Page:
“Black Dog” became one of Led Zeppelin’s signature songs and was a concert staple whenever they performed on stage. Many aspiring rock stars and recording artists covered their own versions of “Black Dog” but none are as iconic as Robert Plant’s legendary vocal performance. What makes “Black Dog” so memorable is the acapella performance by Plant at the song’s start. From there, the guitar riffs dictate the direction of this song that has become Led Zeppelin’s signature classic.
The song itself didn’t make any direct references to dogs. The title was used as a metaphor as the singer felt like a dog abandoned by a woman who stole his car as she ran off, stealing his car in the process. “Black Dog” came as a title that would become one of the most identifiable songs that defined Led Zeppelin’s legacy as one of the greatest guitar bands of all time.
#1 – Hound Dog (performed by Elvis Presley)
Originally recorded by Big Mama Thornton in August 1952, “Hound Dog” reached the height of its fame after the iconic Elvis Presley covered his version of it four years later. His version sold over ten million copies worldwide and remains on the list as one of the greatest songs of all time. When his version was released as a single, it topped the US Billboard Hot 100, the US Billboard Hot R&B/Hip-Hop Songs chart, and the US Billboard Hot Country Songs chart.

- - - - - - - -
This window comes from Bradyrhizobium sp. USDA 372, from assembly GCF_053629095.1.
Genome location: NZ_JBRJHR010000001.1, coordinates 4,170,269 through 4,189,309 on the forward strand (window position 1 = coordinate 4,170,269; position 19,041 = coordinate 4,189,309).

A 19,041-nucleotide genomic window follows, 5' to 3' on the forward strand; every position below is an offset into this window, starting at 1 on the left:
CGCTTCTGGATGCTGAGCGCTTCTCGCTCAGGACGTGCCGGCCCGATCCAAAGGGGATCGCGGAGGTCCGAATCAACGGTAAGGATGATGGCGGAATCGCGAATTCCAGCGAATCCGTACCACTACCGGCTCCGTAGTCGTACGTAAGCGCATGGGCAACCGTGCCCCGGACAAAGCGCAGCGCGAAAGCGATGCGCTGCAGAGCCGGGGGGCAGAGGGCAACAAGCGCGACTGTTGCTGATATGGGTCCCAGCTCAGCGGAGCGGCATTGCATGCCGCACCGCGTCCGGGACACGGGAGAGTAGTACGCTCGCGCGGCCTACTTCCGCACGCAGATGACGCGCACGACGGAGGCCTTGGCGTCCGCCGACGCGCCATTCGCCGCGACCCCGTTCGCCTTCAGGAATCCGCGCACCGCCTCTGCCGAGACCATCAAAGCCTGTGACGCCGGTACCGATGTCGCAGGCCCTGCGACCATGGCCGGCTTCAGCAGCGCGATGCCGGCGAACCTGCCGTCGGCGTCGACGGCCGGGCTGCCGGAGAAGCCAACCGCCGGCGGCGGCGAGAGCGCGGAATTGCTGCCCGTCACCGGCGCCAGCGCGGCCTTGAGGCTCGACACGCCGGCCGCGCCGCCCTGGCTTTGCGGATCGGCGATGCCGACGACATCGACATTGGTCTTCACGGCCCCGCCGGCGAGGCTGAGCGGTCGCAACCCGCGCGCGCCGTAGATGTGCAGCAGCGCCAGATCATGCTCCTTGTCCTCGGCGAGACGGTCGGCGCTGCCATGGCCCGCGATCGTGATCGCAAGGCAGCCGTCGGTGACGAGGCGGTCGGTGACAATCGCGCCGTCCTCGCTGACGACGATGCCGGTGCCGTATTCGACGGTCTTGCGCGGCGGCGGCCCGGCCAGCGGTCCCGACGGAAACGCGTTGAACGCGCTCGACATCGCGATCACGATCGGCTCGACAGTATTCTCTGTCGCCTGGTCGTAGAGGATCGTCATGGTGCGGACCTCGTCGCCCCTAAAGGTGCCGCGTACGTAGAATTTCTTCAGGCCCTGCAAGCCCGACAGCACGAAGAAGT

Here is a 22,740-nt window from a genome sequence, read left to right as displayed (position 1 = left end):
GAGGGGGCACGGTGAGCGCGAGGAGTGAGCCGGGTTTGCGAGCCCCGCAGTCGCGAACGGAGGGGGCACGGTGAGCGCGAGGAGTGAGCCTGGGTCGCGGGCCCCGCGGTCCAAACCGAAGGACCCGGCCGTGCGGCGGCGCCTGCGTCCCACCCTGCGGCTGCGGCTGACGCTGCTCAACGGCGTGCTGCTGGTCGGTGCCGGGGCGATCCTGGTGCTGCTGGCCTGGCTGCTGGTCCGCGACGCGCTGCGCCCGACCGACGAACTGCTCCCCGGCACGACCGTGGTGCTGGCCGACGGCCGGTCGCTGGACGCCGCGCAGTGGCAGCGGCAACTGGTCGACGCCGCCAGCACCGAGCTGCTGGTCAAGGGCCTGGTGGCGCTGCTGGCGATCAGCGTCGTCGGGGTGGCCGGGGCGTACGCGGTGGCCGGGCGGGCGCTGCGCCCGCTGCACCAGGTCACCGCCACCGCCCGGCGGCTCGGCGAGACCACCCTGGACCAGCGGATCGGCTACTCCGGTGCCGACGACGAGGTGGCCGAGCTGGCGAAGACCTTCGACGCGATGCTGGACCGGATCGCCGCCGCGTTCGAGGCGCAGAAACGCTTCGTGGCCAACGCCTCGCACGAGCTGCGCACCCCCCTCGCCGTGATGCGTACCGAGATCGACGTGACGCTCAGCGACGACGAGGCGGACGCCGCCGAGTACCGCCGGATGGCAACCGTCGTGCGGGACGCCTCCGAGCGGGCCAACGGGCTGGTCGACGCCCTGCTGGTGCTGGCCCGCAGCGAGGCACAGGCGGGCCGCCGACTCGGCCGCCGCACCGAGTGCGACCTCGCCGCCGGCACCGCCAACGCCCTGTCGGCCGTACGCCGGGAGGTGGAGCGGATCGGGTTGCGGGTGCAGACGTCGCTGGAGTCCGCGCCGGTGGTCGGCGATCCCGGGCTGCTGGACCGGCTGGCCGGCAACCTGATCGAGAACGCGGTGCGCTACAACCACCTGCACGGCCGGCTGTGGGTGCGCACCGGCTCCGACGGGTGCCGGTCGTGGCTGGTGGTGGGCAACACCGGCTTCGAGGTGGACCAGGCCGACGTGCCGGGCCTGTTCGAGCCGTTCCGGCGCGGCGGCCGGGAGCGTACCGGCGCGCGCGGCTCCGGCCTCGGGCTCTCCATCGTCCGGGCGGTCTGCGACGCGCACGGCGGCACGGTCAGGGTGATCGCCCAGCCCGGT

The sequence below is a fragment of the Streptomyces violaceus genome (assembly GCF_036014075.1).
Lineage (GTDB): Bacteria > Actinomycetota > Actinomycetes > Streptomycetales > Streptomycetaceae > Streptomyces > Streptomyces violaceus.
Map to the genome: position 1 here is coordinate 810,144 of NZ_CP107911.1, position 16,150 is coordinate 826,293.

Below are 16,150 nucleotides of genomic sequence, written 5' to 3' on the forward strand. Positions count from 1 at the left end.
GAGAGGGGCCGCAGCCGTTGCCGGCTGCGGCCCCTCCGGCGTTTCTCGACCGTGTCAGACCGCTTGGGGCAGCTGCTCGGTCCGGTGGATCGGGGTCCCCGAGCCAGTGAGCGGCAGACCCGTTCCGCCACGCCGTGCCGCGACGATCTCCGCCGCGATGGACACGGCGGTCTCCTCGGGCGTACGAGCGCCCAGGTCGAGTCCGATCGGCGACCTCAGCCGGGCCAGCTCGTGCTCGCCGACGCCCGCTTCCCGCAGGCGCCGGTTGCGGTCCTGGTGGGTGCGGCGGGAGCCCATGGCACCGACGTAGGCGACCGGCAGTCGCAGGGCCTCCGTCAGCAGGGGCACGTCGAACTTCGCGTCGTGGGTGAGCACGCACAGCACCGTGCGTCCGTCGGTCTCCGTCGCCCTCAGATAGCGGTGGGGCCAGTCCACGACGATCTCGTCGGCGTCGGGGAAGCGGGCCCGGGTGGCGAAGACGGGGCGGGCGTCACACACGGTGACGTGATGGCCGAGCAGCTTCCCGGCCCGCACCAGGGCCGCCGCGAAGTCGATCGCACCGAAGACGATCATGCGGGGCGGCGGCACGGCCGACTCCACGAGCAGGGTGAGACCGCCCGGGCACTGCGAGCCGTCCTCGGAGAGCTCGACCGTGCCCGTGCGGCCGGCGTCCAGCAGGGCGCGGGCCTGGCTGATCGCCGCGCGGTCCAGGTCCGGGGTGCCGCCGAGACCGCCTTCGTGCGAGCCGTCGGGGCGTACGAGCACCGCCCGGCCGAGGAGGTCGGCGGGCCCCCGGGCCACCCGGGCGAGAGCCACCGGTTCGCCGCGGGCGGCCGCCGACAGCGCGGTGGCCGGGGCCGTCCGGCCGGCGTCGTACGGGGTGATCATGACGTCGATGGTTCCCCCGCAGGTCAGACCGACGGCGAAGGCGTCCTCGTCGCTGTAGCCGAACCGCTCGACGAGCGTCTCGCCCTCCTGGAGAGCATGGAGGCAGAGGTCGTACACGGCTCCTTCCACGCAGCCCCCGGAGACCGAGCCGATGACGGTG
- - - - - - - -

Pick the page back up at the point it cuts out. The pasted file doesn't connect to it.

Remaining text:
In 1988, Elvis Presley’s “Hound Dog” was inducted into the Grammy Hall of Fame. It’s also listed on the Rock and Roll Hall of Fame’s 500 Songs That Shaped Rock and Roll. Elvis Presley’s “Hound Dog” also holds the record as one of the best-selling singles of all time. This is a timeless rock classic only Elvis Presley himself could perform with such tenacity. Thornton’s version was no slouch, either. Hers was an R&B classic that also earned a spot on the Rock and Roll Hall of Fame’s 500 Songs That Shaped Rock and Roll. In 2013, her version was also inducted into the Grammy Hall of Fame.
The popularity of “Hound Dog” was covered by several recording artists and was constantly subject to controversies and lawsuits. As for the two most recognized versions of it, Thornton’s “Hound Dog” made reference to a man who did her wrong. Presley’s “Hound Dog” literally made reference to a dog that didn’t quite measure up as the ideal companion the singer hoped for. Presley’s alteration of the lyrics was deliberate and was designed to be a silly song. At the time, Presley’s lyrical performance was harshly criticized by executives of the music industry. After selling millions of copies and winning over scores of fans, there was no denying Presley’s raw talent and star power. Just like Presley himself, “Hound Dog” is an iconic rock legend.
Feature Photo: Michael Hardy/ Unsplash